Windows 10 launch is Microsoft’s integration gamble

By: Ted Kritsonis

July 29, 2015


Windows 10 is now officially out of beta and launched to the masses, ushering in a new era for Microsoft that will see the company use the operating system as a multi-device platform that will run on computers, smartphones, tablets and the Xbox One gaming console.

Moving away from past practices of selling a new Windows version, Microsoft is instead offering it for free on most Windows 7 and Windows 8 machines in 190 countries. There will be some select stores selling it on a USB. Users would have to opt in for the update and also meet the hardware requirements to be able to run it. Those who already reserved their upgrade to Windows 10 will receive notifications to install it. Those who recently bought a PC or are buying a new one now will also eventually receive the update.

The major feature that could be the main driver for the kind of record adoption Microsoft is looking for is Continuum, optimizing Windows 10 to run as best it can on whatever hardware it’s running on. This would make the OS highly scalable, and capable of running on a wide range of devices that include not only desktops, laptops and mobile devices, but also the Xbox One, Raspberry Pi and other non-traditional products like Microsoft’s HoloLens.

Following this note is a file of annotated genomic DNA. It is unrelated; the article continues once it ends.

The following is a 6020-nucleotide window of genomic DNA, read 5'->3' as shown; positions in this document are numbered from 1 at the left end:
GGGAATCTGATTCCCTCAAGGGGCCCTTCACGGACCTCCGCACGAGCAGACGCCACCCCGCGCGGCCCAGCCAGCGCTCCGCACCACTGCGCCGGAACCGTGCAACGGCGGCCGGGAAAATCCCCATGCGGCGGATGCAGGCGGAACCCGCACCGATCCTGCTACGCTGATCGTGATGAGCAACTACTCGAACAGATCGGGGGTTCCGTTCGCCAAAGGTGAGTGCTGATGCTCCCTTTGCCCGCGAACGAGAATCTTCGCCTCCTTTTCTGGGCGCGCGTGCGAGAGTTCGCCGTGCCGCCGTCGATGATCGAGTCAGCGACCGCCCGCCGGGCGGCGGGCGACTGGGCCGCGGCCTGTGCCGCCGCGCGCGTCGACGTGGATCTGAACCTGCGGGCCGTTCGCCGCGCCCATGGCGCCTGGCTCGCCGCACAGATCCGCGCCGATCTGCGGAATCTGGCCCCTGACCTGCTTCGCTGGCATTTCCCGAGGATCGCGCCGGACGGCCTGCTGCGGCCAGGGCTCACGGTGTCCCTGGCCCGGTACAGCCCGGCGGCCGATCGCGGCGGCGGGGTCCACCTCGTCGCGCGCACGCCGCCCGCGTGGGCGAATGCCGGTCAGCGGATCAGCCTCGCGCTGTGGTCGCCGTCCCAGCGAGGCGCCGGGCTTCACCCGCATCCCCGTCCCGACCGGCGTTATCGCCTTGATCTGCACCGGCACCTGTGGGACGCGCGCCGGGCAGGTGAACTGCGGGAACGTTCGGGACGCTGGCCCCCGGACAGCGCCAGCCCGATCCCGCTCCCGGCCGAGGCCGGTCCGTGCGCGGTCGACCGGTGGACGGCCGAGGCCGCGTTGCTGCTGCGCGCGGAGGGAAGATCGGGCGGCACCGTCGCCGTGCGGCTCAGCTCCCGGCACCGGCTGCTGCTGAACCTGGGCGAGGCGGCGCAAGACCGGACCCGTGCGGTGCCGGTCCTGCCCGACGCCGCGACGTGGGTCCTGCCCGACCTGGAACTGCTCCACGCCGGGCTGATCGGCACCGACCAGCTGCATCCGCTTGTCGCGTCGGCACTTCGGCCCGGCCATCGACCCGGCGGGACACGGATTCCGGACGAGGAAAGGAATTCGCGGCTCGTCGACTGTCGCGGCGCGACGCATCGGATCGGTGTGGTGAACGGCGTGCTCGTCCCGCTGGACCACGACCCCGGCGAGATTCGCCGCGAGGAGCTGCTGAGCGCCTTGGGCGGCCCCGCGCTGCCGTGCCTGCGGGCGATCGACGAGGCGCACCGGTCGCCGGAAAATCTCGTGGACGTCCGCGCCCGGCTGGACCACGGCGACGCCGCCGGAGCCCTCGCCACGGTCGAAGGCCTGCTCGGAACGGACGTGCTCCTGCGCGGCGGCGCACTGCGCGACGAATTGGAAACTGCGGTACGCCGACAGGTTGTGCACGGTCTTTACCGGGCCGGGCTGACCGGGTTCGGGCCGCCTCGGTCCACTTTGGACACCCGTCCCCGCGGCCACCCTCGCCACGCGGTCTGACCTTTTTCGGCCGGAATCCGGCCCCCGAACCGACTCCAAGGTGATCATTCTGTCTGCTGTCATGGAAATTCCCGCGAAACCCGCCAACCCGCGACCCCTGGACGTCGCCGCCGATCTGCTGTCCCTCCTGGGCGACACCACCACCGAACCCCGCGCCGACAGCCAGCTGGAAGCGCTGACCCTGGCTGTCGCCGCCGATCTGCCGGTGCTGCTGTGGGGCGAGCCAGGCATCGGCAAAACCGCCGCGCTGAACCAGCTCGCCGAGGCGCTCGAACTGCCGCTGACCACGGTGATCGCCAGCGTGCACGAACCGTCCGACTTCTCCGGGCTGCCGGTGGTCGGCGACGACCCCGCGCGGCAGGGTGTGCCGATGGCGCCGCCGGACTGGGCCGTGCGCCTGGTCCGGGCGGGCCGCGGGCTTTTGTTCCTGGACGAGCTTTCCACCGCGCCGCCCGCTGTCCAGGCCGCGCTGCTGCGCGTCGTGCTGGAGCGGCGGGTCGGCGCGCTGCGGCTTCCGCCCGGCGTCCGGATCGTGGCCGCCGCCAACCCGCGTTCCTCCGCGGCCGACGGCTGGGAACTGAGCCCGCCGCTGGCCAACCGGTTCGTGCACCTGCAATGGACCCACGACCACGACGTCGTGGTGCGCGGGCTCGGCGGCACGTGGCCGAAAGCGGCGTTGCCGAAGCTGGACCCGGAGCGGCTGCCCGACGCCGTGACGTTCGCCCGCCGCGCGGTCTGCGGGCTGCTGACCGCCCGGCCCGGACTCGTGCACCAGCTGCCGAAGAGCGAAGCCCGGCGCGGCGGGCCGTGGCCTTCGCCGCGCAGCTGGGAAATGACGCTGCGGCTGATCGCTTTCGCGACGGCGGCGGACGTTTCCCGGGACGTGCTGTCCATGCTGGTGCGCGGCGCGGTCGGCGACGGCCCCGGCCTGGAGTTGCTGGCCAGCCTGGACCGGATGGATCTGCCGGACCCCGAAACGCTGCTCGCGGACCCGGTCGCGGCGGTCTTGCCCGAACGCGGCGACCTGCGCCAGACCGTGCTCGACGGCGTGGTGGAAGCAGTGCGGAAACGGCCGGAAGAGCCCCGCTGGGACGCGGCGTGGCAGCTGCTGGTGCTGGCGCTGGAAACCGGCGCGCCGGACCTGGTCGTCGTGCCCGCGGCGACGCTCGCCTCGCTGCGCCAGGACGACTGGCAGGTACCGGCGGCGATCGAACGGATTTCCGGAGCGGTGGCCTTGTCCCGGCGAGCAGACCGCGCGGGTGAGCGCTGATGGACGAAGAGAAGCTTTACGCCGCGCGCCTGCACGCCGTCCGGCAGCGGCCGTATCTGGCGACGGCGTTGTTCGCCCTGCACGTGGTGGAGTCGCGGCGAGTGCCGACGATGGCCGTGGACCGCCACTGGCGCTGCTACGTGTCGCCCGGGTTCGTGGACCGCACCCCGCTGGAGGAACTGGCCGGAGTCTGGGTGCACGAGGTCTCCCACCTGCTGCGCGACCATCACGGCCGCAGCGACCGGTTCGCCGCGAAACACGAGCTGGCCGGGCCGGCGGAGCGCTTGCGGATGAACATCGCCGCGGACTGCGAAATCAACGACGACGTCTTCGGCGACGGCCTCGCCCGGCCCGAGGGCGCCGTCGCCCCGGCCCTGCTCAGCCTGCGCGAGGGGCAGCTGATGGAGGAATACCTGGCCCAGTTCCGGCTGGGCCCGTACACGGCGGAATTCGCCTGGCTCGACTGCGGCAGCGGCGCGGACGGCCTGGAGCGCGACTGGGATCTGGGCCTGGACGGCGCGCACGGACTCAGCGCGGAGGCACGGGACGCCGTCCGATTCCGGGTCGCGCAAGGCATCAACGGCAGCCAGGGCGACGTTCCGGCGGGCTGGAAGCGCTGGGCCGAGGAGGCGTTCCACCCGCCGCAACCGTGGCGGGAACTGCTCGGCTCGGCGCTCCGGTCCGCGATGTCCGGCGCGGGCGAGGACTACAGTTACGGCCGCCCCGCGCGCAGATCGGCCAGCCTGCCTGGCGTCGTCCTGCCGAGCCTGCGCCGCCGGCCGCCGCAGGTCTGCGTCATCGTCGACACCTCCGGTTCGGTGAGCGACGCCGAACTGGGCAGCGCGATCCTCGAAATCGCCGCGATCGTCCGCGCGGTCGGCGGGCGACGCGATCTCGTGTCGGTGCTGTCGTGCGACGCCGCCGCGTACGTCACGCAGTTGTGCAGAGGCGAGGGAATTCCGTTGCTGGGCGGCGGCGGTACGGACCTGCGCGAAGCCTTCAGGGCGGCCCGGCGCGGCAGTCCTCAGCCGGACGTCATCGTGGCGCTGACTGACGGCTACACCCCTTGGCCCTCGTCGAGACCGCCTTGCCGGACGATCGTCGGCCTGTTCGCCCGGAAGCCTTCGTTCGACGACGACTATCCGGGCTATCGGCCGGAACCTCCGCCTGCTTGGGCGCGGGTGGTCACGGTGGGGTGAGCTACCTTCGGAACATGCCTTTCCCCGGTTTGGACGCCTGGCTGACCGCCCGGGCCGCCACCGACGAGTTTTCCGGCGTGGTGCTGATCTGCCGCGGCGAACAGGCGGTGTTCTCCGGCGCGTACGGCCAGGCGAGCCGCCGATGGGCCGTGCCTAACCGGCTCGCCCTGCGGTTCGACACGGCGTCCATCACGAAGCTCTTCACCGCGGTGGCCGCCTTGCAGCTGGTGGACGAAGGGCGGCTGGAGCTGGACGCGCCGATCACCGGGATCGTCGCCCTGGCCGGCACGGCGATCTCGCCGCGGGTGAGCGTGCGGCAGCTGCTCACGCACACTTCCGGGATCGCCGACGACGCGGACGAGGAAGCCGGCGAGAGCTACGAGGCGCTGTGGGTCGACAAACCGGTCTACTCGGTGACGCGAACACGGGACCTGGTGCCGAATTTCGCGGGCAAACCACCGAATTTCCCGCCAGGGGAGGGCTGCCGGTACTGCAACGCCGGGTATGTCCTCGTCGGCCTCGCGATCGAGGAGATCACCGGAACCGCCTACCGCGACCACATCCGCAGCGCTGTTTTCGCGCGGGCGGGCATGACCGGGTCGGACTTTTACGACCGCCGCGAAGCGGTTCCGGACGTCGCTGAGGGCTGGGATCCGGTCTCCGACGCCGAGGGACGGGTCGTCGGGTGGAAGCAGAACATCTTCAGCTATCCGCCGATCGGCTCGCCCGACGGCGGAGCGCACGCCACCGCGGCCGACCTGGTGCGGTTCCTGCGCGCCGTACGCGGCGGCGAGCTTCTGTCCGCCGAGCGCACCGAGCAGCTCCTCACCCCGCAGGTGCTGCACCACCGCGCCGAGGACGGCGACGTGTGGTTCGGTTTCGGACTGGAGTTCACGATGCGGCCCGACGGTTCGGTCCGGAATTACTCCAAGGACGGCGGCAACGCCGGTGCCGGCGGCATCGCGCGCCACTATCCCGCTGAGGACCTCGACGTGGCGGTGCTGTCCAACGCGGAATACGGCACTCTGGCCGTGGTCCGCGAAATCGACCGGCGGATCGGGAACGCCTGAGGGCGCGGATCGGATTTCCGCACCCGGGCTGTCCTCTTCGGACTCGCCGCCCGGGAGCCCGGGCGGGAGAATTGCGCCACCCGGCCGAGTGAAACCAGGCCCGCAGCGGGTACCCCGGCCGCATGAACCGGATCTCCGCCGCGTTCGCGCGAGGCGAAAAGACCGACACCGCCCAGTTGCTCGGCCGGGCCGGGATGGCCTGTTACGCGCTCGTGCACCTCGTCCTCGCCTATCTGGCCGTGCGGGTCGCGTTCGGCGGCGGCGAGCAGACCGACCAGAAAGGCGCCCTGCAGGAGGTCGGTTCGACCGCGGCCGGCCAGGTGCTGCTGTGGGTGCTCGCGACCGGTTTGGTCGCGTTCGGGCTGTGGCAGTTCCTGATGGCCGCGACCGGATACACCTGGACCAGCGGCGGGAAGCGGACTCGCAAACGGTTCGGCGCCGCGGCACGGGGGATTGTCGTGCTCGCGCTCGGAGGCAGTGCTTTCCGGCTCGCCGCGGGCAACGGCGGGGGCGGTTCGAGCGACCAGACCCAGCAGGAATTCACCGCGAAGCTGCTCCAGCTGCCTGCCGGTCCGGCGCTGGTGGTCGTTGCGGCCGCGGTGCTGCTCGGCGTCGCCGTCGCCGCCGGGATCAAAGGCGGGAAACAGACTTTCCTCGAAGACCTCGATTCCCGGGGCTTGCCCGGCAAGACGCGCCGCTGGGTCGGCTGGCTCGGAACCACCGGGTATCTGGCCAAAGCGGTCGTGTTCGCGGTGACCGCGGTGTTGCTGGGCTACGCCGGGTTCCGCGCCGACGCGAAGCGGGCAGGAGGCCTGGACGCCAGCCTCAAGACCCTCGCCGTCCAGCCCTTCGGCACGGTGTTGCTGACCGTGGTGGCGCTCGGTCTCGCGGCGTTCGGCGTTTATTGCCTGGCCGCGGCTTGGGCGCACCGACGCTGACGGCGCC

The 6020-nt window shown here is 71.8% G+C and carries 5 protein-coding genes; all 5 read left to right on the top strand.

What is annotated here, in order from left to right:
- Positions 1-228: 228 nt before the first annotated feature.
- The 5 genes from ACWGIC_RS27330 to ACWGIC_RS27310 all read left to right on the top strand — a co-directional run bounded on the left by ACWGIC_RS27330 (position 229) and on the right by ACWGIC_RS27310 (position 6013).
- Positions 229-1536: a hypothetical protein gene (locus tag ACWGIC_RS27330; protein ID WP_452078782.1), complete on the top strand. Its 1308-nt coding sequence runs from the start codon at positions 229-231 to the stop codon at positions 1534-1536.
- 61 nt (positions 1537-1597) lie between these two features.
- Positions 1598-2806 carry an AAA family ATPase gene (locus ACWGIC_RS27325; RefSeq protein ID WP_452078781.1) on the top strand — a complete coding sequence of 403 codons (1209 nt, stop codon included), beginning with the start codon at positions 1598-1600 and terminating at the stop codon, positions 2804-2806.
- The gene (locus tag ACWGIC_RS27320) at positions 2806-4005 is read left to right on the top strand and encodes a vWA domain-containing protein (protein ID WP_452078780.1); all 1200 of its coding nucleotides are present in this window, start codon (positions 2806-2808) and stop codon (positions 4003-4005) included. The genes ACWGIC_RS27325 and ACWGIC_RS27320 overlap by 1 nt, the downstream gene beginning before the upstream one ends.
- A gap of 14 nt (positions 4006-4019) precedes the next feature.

If the integration is as seamless as the company believes, it could give Windows Phone a shot in the arm to be more competitive, while Windows 8 tablets would feel more natural. It might be too late to save Microsoft’s mobile business (at least on the consumer side), but this integration is fairly widespread if it works the way it should.

Part of this includes an app strategy wherein traditional desktop Windows apps, but also “universal” apps available on the Windows Store that could run on anything that Windows 10 supports, are mixed together. This would effectively fuse both types of apps under one trusted umbrella.


Then there’s Cortana, Microsoft’s voice assistant designed to compete with Apple’s Siri and Google Now. To this point, no voice assistant has been integrated in such a way where a command from one device could lead to action on another. Time will tell if Cortana will be that deep an assistant, but for now, it’s built-in to Windows 10 and is listening for commands. It can search for documents stored on the device and also do web searches, on top of its ability to launch apps and answer queries of various types.

The return of the Start menu is likely to please many users who hated losing it in Windows 8. Windows 10 merges the list design seen in Windows 7 with the tile interface of Windows 8, adding two elements that are both immediately familiar and user-friendly.

The Groove music app replaces Xbox Music, and is now also a service that can import and play iTunes and Google Play music libraries.

Internet Explorer is no more on Windows 10, having now been replaced by a lighter and cleaner browser called Edge. No extensions are currently supported, but it does allow users to write or type notes onto web pages and share them with others.

As it stands, most devices with Windows 10 pre-installed are launching to market in the coming months, so you don’t have to rush right now, if you don’t want to. But with Back to School starting in earnest in August, expect to see a number of new computers and mobile devices be released.

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